Every child dreams of growing up to be a superhero. Fictional superheroes use their super powers to save lives, but sometimes all a real super hero needs is a little bravery and sacrifice to truly make a difference in the lives of others. Becoming a bone marrow donor is precisely that kind of super hero action.

Being a bone marrow donor involves registering first in a Bone Marrow Registry which collects the genetic information of the potential donors (through a blood sample), and then matches their pattern with that of patients in need of a marrow transplant. There are different ways of giving bone marrow which carry minimal risks and inconveniences for the donor.

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Only 1 in about 40,000 people are compatible for transplants, so it is vital to build up sizable and varied registries. A global bone marrow data base now has more than 24 million genetic patterns to increase the chances of matching patients with donors all around the world – an amazing international collaboration experience!

Here are a few remarkable superheroes who took a selfless action and made a bone marrow donation to save the lives of complete strangers:

Jonathan decided he wanted to be a bone marrow donor and joined the Be The Match Registry while he was a student at the Texas School of Business. Four years later he was found to be the best match for a woman with non-Hodgkin lymphoma. Although his friends and family were initially skeptical about his decision, Jonathan did not hesitate and donated peripheral blood stem cells (PBSC) to save the woman’s life. He and Melissa (the woman who received the donation) stayed in touch, and when Melissa’s cancer returned three years later, Jonathan was there to donate PBSC a second time. Though Jonathan suffered some minor side effects such as pain and headaches, the benefits far outweighed any negative aspects. “Once you get the call and you get to donate,” he recalls, “you are a hero to at least one person. It’s the best feeling – you’re a hero.”

Erma began advocating for Be The Match when her husband, Franco, was diagnosed with multiple myeloma and needed a bone marrow transplant. His chances of finding a match were slim since only 7% of Be The Match registry members are African American, and patients usually match people with the same ancestry. Erma worked hard to recruit potential matches to join the registry, so her 5 children wouldn’t have to grow up without their father. Within two days of each other, Erma found out that not only had a donor been found for her husband, but also that Erma had been matched to a leukemia patient who needed a transplant! Though she was nervous about donating, Erma knew that just as her husband had the opportunity to receive a donor, she had the opportunity to give back as a donor and it was the right thing to do. Erma was able to save another person’s life and Franco’s donor helped Franco live longer, for which his family is eternally grateful. Erma explains, “Ten years ago, I didn’t know anything about marrow donation or Be The Match. Now I’m doing everything I can to spread the word. Everyone should get involved – from joining the registry and donating umbilical cord blood to raising awareness and informing people how they can help.”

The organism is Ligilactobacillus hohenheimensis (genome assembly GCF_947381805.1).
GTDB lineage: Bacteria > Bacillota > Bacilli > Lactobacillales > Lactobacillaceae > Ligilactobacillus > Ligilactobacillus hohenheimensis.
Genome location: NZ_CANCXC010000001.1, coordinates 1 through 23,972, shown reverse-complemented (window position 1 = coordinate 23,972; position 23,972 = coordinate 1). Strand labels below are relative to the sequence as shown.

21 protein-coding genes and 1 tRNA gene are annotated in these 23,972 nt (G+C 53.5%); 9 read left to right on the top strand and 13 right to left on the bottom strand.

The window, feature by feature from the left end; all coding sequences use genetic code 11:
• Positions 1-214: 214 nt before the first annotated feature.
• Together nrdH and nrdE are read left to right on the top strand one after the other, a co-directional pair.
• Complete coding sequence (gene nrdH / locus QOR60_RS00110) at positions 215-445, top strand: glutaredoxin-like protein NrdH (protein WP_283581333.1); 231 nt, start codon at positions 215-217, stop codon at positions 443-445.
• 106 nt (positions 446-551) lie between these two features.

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When Lisa joined the Be The Match registry, she had no idea she would be gaining a lifelong friend.  From the moment she talked on the phone with Pam, the transplant recipient, she felt as though she was talking to an old friend she hadn’t seen in years. Lisa joined the registry in 1990, when there were only 20,000 people registered, and was matched to Pam just 5 months later. She was extremely excited to be a donor, knowing that she would want someone to do the same for her or her family if they were in need. Lisa and Pam have become very good friends over the years, but Lisa would donate again regardless of the positive relationship she gained. “I would also tell anyone with the chance to donate to do it. There’s no other reward like it. Even if I hadn’t met Pam and we hadn’t stayed in contact, just knowing she’d survived was all I would have needed.”

In Argentina, The National Donor Registry of Hematopoietic Progenitor Cells encourages Argentines to register to donate a bone marrow, as it was not a common practice in Argentina before the National Registry was started in 2003. It was through this registry that Virginia met Carolina, and was able to save her life by donating bone marrow. “This will unite us for life,” said Virginia. “Today I have a normal life,” explains Carolina. “I am an example of the good quality of life after a transplant.” Laura Vaccarone has also been waiting for a bone marrow donation for her adopted daughter Rafaela who suffers from a rare disease with only 5 known cases in the world. “People have to know how important it is to take a moment to think about all that can be helped with a little blood, without any risk [the process of entering the registry]. With this small gesture you can save a life,” she said.

Source: Be The Match, INCUCAI